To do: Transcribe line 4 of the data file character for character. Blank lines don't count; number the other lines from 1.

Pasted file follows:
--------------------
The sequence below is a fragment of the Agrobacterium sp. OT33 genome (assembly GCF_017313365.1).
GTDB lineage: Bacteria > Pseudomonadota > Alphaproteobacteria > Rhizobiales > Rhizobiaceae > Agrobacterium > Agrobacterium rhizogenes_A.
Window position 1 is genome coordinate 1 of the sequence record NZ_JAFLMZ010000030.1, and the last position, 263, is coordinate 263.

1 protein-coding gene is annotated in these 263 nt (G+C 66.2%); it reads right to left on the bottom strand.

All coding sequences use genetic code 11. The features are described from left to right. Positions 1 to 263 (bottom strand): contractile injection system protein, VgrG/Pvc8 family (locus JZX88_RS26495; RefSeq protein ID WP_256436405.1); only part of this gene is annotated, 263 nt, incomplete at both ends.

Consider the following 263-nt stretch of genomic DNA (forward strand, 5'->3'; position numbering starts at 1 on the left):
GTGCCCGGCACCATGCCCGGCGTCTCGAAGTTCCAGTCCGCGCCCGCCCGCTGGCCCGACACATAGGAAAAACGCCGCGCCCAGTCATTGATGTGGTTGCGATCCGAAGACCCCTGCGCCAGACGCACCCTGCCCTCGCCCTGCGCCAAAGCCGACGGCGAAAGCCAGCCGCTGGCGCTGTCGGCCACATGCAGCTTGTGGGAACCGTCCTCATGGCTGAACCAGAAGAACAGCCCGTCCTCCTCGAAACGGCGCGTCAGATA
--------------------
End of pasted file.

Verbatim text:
1 protein-coding gene is annotated in these 263 nt (G+C 66.2%); it reads right to left on the bottom strand.